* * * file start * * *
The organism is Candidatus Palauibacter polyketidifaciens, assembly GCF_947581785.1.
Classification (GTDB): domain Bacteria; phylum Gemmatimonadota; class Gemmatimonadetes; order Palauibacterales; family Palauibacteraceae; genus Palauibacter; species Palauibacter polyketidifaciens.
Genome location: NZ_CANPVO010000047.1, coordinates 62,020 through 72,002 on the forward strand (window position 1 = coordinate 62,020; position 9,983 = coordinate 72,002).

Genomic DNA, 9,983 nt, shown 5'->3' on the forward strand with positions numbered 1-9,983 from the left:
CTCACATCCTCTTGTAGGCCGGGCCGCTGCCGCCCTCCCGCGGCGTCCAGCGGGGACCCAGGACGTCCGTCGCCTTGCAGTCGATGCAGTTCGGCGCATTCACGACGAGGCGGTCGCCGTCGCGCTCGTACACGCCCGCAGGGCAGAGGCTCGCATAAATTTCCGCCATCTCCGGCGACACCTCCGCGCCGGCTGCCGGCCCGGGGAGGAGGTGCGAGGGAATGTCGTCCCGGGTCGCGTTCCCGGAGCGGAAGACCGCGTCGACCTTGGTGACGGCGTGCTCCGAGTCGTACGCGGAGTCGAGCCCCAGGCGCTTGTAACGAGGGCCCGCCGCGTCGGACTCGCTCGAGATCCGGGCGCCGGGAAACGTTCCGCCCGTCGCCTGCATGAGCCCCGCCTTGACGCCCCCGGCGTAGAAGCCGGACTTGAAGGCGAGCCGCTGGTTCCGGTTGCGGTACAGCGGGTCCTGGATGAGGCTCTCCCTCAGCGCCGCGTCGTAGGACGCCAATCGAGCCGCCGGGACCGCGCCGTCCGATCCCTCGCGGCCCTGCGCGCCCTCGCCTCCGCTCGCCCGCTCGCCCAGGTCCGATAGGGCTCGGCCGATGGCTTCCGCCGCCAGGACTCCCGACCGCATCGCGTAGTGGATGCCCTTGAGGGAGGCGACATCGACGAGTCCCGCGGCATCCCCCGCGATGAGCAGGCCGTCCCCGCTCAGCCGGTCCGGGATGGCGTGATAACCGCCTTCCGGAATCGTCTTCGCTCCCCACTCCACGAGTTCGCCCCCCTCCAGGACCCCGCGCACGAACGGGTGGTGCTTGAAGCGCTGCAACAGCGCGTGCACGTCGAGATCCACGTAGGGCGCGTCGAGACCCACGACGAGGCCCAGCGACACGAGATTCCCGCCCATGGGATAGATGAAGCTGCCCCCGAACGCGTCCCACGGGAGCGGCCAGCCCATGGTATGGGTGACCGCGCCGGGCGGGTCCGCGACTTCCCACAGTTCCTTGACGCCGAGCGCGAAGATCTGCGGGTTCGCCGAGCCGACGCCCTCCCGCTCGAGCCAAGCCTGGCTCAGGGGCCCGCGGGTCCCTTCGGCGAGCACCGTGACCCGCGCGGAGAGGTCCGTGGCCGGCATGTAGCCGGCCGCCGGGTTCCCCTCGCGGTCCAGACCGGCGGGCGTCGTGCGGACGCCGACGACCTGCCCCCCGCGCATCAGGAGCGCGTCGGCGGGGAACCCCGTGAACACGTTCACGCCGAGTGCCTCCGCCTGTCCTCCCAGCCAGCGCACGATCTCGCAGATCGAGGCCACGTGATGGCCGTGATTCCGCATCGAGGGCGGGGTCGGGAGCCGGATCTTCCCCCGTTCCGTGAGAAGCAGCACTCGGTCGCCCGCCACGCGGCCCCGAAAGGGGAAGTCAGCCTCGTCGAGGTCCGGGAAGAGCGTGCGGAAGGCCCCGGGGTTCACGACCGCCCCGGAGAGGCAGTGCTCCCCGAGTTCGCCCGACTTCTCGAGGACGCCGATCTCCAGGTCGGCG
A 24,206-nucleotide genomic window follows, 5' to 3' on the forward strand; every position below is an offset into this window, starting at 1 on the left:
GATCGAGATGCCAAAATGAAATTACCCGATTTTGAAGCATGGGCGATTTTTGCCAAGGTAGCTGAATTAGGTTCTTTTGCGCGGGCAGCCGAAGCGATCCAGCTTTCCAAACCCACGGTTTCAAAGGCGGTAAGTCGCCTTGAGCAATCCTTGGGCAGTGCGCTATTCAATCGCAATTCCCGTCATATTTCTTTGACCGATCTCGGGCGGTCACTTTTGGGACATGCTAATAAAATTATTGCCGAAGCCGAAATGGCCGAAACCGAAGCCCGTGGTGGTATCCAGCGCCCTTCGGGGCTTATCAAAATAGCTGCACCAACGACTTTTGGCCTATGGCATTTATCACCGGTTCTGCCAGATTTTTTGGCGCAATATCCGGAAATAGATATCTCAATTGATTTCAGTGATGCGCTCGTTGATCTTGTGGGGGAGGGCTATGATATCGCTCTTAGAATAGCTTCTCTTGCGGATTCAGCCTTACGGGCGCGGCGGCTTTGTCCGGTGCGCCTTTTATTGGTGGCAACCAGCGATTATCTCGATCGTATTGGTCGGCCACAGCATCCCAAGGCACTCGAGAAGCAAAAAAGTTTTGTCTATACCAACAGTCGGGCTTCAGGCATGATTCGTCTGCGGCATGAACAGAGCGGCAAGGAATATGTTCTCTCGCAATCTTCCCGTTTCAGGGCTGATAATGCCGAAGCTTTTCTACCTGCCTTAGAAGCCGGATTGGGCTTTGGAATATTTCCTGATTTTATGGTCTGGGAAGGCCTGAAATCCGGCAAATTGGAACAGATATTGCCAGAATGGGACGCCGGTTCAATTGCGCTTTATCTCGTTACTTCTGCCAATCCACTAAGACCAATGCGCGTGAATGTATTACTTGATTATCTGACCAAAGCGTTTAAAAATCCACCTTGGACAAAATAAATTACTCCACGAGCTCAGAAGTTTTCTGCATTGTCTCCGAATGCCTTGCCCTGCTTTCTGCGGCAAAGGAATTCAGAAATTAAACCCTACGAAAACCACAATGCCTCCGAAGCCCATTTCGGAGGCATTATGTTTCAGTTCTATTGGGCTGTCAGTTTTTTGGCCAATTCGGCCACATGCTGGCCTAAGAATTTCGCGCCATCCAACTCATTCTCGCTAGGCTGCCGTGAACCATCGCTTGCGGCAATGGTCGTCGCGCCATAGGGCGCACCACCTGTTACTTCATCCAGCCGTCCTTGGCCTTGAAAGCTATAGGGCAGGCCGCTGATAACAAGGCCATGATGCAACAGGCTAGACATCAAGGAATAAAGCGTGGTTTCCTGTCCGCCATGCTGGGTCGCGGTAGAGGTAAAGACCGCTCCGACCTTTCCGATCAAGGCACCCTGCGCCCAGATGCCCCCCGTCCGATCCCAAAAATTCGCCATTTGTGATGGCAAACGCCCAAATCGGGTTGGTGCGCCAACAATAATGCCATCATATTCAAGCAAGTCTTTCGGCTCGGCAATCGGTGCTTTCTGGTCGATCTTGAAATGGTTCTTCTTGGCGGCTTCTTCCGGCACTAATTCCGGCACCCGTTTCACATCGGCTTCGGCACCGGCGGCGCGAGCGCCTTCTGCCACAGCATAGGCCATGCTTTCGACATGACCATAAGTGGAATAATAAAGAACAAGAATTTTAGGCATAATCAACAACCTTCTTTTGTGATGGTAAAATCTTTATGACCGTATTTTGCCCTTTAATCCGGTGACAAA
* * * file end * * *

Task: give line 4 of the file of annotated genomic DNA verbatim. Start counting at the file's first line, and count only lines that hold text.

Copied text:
Genomic DNA, 9,983 nt, shown 5'->3' on the forward strand with positions numbered 1-9,983 from the left: